When a cure is found to treat mutations, lines are drawn amongst the X-Men, led by Professor Charles Xavier, and the Brotherhood, a band of powerful mutants organized under Xavier's former ally, Magneto.
When bitten by a genetically modified spider, a nerdy, shy, and awkward high school student gains spider-like abilities that he eventually must use to fight evil as a superhero after tragedy befalls his family.
When a cure is created, which apparently can turn any mutant into a normal human being, there is outrage amongst the mutant community. Whilst some mutants do like the idea of a cure, including Rogue, many mutants find that there shouldn't be a cure. Magneto, who still believes a war is coming, recruits a large team of mutants to take down Warren Worthington II and his cure. Might seem easy for the X-Men to stop, but Magneto has a big advantage, which Wolverine doesn't have. Jean Grey has returned, and joined with Magneto. The Phoenix has woken within her, which has the ability to destroy anything in her way, even if that 'anything' is a X-Men. Written by
Philippe Rousselot was hired as Cinematographer by Matthew Vaughn, and initially stayed on when Brett Ratner took over. Not long into shooting, however, Rousselot quit the project (later saying that signing on to shoot the film was the biggest blunder he'd ever made). Dante Spinotti, the Cinematographer on Ratner's previous two films, was available, and he took over for most of the remaining filming. He had to leave about a week before the end of shooting, as he was committed to working on The Contract (2006), and so James M. Muro was hired for the remainder of shooting. See more »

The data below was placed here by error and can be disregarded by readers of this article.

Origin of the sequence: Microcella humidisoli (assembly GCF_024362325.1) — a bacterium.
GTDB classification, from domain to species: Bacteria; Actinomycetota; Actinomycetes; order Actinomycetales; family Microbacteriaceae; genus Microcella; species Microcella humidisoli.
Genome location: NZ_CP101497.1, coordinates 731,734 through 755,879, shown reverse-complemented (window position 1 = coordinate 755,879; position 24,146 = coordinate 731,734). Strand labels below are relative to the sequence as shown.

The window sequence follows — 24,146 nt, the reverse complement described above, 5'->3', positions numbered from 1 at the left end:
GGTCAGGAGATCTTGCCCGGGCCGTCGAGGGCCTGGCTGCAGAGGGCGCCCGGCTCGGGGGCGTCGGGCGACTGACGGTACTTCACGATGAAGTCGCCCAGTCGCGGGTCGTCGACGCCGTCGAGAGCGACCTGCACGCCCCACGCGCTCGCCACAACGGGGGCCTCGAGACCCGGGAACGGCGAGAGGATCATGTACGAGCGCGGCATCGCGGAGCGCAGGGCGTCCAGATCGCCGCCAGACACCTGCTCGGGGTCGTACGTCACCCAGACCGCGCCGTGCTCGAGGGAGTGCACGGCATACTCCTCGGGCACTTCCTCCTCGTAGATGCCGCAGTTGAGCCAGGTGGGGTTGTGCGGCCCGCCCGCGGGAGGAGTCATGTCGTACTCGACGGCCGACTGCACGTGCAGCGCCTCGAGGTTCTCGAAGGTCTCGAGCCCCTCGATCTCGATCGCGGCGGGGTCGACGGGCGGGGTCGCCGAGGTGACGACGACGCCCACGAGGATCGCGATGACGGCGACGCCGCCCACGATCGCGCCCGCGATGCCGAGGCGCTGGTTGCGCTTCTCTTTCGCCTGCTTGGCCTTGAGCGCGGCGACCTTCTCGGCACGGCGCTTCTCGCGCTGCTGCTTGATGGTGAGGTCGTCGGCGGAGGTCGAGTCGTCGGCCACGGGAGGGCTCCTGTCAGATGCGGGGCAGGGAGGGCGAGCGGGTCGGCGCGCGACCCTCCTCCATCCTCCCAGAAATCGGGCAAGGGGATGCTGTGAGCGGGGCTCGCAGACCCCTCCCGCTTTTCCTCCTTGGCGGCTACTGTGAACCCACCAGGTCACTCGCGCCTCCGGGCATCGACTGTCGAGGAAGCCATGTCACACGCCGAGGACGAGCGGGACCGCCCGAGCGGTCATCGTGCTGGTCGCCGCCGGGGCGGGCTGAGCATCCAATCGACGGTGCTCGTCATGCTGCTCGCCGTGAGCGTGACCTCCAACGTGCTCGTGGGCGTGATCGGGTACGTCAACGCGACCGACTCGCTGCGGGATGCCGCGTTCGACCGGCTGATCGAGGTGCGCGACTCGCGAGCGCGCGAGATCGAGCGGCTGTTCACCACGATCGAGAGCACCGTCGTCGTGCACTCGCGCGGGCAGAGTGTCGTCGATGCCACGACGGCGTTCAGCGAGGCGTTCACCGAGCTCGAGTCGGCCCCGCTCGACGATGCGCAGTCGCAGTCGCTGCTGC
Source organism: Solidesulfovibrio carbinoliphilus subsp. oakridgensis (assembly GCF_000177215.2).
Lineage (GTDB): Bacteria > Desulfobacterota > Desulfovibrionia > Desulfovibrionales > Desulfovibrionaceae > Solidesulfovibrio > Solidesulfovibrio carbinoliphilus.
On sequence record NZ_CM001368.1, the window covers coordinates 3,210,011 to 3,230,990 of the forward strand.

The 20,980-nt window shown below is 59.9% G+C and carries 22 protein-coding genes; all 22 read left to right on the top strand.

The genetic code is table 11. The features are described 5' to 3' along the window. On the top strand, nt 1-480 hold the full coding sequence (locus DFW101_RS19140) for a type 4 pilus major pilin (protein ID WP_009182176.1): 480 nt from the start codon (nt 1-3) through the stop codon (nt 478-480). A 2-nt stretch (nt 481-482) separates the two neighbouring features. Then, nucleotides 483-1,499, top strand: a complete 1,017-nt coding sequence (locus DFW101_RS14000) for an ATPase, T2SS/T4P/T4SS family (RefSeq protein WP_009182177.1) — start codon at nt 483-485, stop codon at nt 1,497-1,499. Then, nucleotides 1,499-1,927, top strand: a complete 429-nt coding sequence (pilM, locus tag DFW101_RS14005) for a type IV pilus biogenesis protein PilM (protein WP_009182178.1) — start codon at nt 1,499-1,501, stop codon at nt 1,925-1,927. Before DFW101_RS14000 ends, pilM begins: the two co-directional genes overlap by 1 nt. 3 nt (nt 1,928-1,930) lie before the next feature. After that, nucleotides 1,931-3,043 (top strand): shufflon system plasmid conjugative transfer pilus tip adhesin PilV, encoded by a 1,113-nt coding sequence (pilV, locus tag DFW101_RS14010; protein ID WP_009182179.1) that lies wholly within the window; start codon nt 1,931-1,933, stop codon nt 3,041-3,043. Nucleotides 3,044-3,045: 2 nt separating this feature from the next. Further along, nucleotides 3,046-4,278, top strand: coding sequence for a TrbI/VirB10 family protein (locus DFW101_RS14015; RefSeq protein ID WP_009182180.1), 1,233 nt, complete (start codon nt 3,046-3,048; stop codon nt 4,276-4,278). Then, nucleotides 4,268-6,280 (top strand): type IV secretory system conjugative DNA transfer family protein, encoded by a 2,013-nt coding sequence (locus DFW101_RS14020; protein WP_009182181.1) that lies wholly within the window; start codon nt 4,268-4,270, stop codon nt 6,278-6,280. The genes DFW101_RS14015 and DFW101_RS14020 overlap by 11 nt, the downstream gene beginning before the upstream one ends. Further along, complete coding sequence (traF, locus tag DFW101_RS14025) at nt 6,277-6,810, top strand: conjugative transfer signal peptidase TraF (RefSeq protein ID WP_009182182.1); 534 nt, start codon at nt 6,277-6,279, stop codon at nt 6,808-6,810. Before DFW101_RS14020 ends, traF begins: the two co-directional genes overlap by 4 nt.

Time of day during the final battle sequence. The first pan over the bridge from southeast looking north, is clearly midday as the shadow of the bridge is almost directly underneath it. When Magneto first walks onto the Golden Gate bridge it is close to sunset, and the shadowing is very inconsistent, sometimes sharp from direct sunlight, sometimes not. By the time they move the bridge and drops it onto the island, and lowers himself to the bridge, and all the mutants move forward, it is suddenly dark. In the DVD commentary, everyone acknowledges it, but says "Hopefully you're into the movie enough..." The whole battle is then shown as taking place in the dark. See more »
I still don't know why *I'm* here. Couldn't you just make them say yes?
Prof. Charles Xavier:
Yes, I could, but it's not my way. And I would expect you, of all people would understand my feelings about the misuse of power.
Ah, "power corrupts" and all that. Yes, I know, Charles. When are you going to stop lecturing me?
Prof. Charles Xavier:
When you start listening. And you're here because I need you.
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SPOILER: A scene appears after the closing credits: Dr MacTaggart checks up on her comatose patient, and discovers Professor Xavier transferred his mind into the patient's body. See more »
No character development, no heart, lots of 'Splosions.
What a disappointment. I'm not a comic-book fan, but I did really like the first two films. This one was all loud banging. I know people like special effects (part of the reason I wanted to see it), but I like to think people also like story and character development and real suspense. Even the action was murky. It's almost impossible to see what the Beast is doing when he's fighting, it's just a big, ugly blur there's no choreography whatsoever. Plus, Magneto's a very smart guy, a leader, and yet his demise is brought on by one of these "oldest trick in the book" routines. Every time a mutant uses a power, it seems to be in a very convenient situation. Everything's staged so simply that you can see it all coming from a mile away. I felt insulted on behalf of movie-goers everywhere. Bring back Brian Singer, he won't phone-in his duty. Brett Ratner should never work in the business again.
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